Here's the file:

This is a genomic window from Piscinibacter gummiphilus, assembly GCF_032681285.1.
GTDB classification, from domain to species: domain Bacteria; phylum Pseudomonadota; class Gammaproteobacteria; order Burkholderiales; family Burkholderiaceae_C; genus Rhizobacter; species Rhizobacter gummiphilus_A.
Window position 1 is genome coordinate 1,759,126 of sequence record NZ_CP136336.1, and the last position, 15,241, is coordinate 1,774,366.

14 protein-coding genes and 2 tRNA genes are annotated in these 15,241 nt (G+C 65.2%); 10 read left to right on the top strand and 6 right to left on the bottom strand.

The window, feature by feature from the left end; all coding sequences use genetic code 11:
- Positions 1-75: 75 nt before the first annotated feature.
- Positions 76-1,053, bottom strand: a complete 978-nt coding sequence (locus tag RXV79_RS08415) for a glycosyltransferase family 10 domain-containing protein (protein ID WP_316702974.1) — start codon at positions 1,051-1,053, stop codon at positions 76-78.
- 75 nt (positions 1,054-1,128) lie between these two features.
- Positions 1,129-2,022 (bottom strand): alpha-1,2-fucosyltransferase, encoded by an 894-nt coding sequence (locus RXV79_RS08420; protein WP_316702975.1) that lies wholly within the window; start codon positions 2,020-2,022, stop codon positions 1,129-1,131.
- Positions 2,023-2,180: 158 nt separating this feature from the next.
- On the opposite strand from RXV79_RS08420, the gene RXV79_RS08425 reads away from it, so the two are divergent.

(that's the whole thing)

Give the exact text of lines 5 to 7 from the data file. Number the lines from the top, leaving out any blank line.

The window, feature by feature from the left end; all coding sequences use genetic code 11:
- Positions 1-75: 75 nt before the first annotated feature.
- Positions 76-1,053, bottom strand: a complete 978-nt coding sequence (locus tag RXV79_RS08415) for a glycosyltransferase family 10 domain-containing protein (protein ID WP_316702974.1) — start codon at positions 1,051-1,053, stop codon at positions 76-78.